Arlington, VA (Nov. 12, 2020) – A federal appeals court Thursday upheld the use of race in college admission at Harvard University, a major victory in a case that could be headed to the Supreme Court, according to media reports.
“Creating a diverse class through holistic admission is good for higher education, good for the student experience, and good for America,” NACAC CEO Angel B. Pérez said today. “I'm delighted to learn the court agreed to uphold Harvard's process. We need to continue to fight to open the doors wider for underrepresented students in higher education, and a legal decision like this brings us a step closer.”
The appeals court panel ruled 2-0 that Harvard did not violate federal civil rights law by considering race and ethnicity as factors in the admission process. A federal district judge issued the same ruling last fall.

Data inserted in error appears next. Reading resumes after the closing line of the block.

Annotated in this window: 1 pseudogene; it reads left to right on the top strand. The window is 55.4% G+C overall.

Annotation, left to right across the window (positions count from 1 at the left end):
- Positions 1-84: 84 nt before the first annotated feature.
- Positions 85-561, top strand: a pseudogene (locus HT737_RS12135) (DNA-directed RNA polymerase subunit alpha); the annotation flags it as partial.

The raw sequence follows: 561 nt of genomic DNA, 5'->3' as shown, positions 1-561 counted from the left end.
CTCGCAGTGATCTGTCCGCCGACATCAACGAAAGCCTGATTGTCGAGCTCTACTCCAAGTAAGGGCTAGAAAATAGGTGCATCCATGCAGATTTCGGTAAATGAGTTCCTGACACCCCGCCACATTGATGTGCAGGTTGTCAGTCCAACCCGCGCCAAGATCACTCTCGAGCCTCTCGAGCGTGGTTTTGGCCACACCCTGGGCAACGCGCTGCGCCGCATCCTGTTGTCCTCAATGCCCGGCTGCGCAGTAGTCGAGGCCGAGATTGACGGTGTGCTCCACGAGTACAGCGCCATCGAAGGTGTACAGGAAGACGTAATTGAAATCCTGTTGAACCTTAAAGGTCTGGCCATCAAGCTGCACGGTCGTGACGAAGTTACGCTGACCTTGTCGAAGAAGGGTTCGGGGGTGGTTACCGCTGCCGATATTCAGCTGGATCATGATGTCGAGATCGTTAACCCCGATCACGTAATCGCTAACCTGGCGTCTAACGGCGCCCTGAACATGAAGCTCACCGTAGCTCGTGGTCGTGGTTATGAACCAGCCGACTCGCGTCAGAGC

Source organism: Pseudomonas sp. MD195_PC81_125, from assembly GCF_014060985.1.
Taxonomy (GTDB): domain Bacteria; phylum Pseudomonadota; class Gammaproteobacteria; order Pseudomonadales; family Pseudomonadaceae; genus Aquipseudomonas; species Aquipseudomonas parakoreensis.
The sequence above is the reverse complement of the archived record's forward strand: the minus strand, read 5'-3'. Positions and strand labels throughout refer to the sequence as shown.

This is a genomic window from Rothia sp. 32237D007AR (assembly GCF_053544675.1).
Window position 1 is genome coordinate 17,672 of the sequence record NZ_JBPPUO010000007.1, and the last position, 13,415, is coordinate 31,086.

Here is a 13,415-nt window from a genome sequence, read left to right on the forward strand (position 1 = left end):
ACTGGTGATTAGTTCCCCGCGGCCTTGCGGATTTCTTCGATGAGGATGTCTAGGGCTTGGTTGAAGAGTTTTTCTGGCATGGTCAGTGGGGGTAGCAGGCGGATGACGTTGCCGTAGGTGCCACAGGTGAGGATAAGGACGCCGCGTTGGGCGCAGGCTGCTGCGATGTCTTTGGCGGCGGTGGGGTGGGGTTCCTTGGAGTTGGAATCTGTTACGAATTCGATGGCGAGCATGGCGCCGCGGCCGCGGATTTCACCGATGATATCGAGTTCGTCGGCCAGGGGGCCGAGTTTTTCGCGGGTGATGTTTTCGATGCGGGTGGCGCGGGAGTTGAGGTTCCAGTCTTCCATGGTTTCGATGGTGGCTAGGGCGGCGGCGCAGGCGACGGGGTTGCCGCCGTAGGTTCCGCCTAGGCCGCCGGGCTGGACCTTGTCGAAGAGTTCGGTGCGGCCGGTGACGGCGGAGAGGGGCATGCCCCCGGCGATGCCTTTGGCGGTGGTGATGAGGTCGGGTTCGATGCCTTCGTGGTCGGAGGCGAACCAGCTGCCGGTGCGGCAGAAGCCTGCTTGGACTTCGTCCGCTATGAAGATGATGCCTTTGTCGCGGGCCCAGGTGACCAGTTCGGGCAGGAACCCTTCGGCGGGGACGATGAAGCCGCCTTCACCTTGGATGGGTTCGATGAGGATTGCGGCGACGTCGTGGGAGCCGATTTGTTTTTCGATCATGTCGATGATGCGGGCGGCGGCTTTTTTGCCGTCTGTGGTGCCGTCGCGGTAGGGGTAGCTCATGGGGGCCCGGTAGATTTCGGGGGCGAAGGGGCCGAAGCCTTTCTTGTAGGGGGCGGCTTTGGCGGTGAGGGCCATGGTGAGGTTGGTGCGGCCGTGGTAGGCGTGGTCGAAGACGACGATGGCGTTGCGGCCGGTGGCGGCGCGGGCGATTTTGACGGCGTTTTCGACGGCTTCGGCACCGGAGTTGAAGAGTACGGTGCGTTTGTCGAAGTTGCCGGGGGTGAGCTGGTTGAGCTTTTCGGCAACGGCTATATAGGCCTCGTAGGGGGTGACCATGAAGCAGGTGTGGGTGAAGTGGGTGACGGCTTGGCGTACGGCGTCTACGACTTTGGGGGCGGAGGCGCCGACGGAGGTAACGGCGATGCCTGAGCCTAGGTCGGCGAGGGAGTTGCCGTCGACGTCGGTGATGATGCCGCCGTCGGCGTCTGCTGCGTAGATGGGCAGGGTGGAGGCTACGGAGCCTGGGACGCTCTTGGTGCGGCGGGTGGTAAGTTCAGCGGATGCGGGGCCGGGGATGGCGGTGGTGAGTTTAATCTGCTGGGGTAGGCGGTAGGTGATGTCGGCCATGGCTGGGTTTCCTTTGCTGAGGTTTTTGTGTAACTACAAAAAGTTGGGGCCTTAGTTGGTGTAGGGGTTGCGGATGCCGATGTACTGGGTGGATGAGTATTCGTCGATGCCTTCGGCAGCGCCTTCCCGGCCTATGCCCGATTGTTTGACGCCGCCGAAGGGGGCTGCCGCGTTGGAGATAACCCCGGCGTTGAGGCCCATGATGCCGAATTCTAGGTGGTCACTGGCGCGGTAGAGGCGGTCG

NACAC applauded the district court ruling then, saying "the court recognized that despite the difficulty inherent in crafting race-conscious admission policies, the importance of preserving an institution’s ability to consider disparities between racial and ethnic groups remains a compelling interest. As we examine the systemic inequities in college access, we cannot afford to further restrict colleges' ability to identify talent in the context of significant disparities between students."
The National Association for College Admission Counseling (NACAC), founded in 1937, is an organization of nearly 14,000 professionals from around the world dedicated to serving students as they make choices about pursuing postsecondary education.
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